People often care more about their pets’ nutrition and well being, than about their own. It’s no surprise that pet food business is a very lucrative industry. In line with that, the standards for pet food labeling are very serious. Many pet food manufacturers have to take into consideration two levels of labeling regulations for their product: the federal regulations that are enforced by the FDA, and state regulations that are enforced in many states by the Association of American Feed Control Officials (AAFCO). They cover some more specific practices of pet food labeling, such as the information about guaranteed analysis, feeding directions, nutritional adequacy statement, etc.
What Are Mandatory FDA-Regulated Pet Food Labels?
The FDA requires that all pet food includes the following information on the label: product name, net quantity statement, ingredient list and the manufacturer’s name and address.
You’d think creating a product name is a pretty straightforward business. However, there are very specific rules about which product names are allowed and which would get the manufacturer into trouble with the FDA.
You’ll notice that many pet food names include a specific ingredient, sometimes even two. This way the manufacturer wants to point out that their product is made up mostly of that ingredient(s): beef, tuna, chicken, fish, cheese, etc.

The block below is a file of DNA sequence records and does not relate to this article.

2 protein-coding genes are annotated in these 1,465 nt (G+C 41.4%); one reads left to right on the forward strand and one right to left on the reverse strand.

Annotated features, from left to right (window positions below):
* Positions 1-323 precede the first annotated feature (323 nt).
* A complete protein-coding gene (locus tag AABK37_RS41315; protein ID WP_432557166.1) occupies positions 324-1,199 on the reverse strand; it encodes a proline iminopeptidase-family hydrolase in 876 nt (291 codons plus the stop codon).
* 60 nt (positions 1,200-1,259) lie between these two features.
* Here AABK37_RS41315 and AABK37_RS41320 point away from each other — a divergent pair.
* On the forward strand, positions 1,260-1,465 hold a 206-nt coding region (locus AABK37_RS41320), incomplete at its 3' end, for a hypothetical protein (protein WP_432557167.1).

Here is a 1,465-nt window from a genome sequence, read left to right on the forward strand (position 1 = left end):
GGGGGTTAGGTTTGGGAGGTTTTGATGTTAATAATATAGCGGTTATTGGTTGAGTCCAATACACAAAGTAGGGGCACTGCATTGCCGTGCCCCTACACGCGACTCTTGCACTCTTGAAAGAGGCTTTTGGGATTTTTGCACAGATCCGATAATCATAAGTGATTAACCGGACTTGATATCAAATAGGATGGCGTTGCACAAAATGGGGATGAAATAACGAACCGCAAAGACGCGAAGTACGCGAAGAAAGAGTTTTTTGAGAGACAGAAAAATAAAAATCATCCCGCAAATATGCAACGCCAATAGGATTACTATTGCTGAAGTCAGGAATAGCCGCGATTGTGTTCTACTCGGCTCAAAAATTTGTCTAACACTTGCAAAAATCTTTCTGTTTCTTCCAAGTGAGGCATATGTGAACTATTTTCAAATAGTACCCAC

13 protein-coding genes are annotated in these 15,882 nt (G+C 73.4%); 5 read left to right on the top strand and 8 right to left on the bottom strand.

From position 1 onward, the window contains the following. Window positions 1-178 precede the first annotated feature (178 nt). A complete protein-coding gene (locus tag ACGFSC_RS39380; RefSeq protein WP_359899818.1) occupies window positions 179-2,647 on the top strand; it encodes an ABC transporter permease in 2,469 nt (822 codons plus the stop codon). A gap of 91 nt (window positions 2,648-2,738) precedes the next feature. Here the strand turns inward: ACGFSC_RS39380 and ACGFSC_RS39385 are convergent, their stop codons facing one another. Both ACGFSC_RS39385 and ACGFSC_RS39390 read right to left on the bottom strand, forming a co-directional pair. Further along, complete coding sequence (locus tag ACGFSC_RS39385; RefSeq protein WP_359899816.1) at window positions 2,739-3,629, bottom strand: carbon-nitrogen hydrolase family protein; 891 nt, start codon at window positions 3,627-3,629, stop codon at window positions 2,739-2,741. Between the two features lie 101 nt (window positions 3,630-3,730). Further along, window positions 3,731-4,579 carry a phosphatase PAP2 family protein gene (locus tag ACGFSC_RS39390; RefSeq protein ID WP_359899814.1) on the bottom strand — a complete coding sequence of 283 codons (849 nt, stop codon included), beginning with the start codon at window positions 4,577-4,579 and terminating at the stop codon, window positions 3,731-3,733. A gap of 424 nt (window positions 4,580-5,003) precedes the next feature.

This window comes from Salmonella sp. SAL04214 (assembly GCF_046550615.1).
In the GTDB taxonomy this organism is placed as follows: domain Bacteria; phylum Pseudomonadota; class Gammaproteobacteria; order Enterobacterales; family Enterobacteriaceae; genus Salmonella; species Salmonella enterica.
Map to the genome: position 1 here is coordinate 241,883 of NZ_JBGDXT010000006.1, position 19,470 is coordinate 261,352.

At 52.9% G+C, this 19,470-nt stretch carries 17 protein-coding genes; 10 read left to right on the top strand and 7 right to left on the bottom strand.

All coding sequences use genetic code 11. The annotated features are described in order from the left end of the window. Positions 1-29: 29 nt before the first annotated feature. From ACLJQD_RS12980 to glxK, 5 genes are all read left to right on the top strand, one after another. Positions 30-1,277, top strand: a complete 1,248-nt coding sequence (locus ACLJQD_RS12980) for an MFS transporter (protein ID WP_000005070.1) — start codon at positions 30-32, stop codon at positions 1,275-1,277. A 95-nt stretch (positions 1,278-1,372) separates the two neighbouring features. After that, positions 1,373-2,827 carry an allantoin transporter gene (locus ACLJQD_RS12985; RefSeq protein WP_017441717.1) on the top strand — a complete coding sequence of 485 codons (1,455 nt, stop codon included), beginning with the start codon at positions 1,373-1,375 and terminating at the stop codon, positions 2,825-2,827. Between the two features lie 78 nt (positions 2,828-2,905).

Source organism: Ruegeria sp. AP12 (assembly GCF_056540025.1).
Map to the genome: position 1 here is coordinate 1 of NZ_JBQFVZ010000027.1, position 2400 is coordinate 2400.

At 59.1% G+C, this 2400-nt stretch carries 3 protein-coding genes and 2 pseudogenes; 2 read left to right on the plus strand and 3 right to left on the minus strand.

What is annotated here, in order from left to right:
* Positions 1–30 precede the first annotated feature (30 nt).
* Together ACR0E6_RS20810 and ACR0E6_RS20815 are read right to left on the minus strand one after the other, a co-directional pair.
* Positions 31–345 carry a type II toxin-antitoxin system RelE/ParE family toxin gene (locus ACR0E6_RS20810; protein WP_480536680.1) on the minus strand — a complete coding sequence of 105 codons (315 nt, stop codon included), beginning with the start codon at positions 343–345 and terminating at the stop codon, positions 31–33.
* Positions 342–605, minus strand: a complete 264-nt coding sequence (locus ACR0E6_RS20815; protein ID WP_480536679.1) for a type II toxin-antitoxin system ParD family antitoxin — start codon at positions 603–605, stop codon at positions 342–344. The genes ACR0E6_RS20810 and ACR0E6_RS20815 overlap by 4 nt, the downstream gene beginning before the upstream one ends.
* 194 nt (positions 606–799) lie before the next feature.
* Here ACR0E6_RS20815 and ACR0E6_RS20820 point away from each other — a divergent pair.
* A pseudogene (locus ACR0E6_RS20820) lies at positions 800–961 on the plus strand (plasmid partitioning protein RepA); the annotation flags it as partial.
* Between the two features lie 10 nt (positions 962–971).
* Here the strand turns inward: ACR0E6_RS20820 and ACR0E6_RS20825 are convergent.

However, they are entitled to use that ingredient only if it comprises 95% (with water) or 70% (without water) of the whole product. Further, if the product name includes two ingredients in the title, they have to be positioned in the order of predominance by weight, that is, if the product contains more beef than broccoli, it should be called “Beef and Broccoli Cat Food,” and not “Broccoli and Beef Cat Food.”
If an ingredient makes up less than 95% (with water), but more than 25%, the product name needs to include a descriptive term “dinner,” as in the example: “Tuna Dinner for Cats.” If manufacturers want to use another ingredient in the “dinner” product name, it needs to comprise at least 3% of the product.
When it comes to the ingredients list, it’s important to note that the ingredients that are listed in the order of predominance by weight contain water. That is because they are weighted when already added in the formulation, with added water content. This fact can mislead consumers about the amount/weight of certain ingredients in the product. For example, a can of meat for pets can have less protein than a smaller portion of raw pet food, because canned meat will have high water content.